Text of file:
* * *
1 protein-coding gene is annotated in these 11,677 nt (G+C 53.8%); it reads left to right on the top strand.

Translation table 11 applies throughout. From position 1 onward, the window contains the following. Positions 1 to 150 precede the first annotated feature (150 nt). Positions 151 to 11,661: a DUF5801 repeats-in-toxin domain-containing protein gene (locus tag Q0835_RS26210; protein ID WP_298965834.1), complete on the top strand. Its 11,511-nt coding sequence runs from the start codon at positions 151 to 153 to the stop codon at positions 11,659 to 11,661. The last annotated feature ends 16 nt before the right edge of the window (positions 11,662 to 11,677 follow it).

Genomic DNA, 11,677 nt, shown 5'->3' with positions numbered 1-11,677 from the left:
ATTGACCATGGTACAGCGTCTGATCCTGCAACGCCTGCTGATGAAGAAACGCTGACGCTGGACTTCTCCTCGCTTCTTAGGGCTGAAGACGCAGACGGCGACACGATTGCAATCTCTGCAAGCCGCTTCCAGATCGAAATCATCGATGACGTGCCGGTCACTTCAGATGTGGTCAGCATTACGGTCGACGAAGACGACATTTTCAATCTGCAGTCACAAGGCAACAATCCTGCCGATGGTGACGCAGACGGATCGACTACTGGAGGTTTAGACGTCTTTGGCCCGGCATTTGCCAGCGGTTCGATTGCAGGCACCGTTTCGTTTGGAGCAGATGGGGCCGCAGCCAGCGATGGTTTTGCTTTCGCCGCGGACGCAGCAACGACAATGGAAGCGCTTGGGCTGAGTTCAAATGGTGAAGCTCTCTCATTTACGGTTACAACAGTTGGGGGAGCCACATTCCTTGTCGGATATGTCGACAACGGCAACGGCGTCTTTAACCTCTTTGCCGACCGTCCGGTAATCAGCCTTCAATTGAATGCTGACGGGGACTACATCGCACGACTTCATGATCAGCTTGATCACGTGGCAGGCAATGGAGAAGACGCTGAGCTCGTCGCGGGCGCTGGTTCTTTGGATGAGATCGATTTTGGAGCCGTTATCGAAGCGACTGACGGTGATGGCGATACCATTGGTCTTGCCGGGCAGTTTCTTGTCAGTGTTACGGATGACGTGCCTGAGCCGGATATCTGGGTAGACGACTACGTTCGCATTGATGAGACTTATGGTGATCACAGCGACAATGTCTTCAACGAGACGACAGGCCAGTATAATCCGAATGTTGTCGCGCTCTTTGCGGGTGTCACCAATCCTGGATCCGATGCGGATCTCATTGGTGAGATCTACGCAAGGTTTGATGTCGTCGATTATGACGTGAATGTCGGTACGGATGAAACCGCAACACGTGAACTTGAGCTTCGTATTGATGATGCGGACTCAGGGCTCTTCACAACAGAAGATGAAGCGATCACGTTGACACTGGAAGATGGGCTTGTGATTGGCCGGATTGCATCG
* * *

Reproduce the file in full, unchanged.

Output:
1 protein-coding gene is annotated in these 11,677 nt (G+C 53.8%); it reads left to right on the top strand.

Translation table 11 applies throughout. From position 1 onward, the window contains the following. Positions 1 to 150 precede the first annotated feature (150 nt). Positions 151 to 11,661: a DUF5801 repeats-in-toxin domain-containing protein gene (locus tag Q0835_RS26210; protein ID WP_298965834.1), complete on the top strand. Its 11,511-nt coding sequence runs from the start codon at positions 151 to 153 to the stop codon at positions 11,659 to 11,661. The last annotated feature ends 16 nt before the right edge of the window (positions 11,662 to 11,677 follow it).

Genomic DNA, 11,677 nt, shown 5'->3' with positions numbered 1-11,677 from the left:
ATTGACCATGGTACAGCGTCTGATCCTGCAACGCCTGCTGATGAAGAAACGCTGACGCTGGACTTCTCCTCGCTTCTTAGGGCTGAAGACGCAGACGGCGACACGATTGCAATCTCTGCAAGCCGCTTCCAGATCGAAATCATCGATGACGTGCCGGTCACTTCAGATGTGGTCAGCATTACGGTCGACGAAGACGACATTTTCAATCTGCAGTCACAAGGCAACAATCCTGCCGATGGTGACGCAGACGGATCGACTACTGGAGGTTTAGACGTCTTTGGCCCGGCATTTGCCAGCGGTTCGATTGCAGGCACCGTTTCGTTTGGAGCAGATGGGGCCGCAGCCAGCGATGGTTTTGCTTTCGCCGCGGACGCAGCAACGACAATGGAAGCGCTTGGGCTGAGTTCAAATGGTGAAGCTCTCTCATTTACGGTTACAACAGTTGGGGGAGCCACATTCCTTGTCGGATATGTCGACAACGGCAACGGCGTCTTTAACCTCTTTGCCGACCGTCCGGTAATCAGCCTTCAATTGAATGCTGACGGGGACTACATCGCACGACTTCATGATCAGCTTGATCACGTGGCAGGCAATGGAGAAGACGCTGAGCTCGTCGCGGGCGCTGGTTCTTTGGATGAGATCGATTTTGGAGCCGTTATCGAAGCGACTGACGGTGATGGCGATACCATTGGTCTTGCCGGGCAGTTTCTTGTCAGTGTTACGGATGACGTGCCTGAGCCGGATATCTGGGTAGACGACTACGTTCGCATTGATGAGACTTATGGTGATCACAGCGACAATGTCTTCAACGAGACGACAGGCCAGTATAATCCGAATGTTGTCGCGCTCTTTGCGGGTGTCACCAATCCTGGATCCGATGCGGATCTCATTGGTGAGATCTACGCAAGGTTTGATGTCGTCGATTATGACGTGAATGTCGGTACGGATGAAACCGCAACACGTGAACTTGAGCTTCGTATTGATGATGCGGACTCAGGGCTCTTCACAACAGAAGATGAAGCGATCACGTTGACACTGGAAGATGGGCTTGTGATTGGCCGGATTGCATCG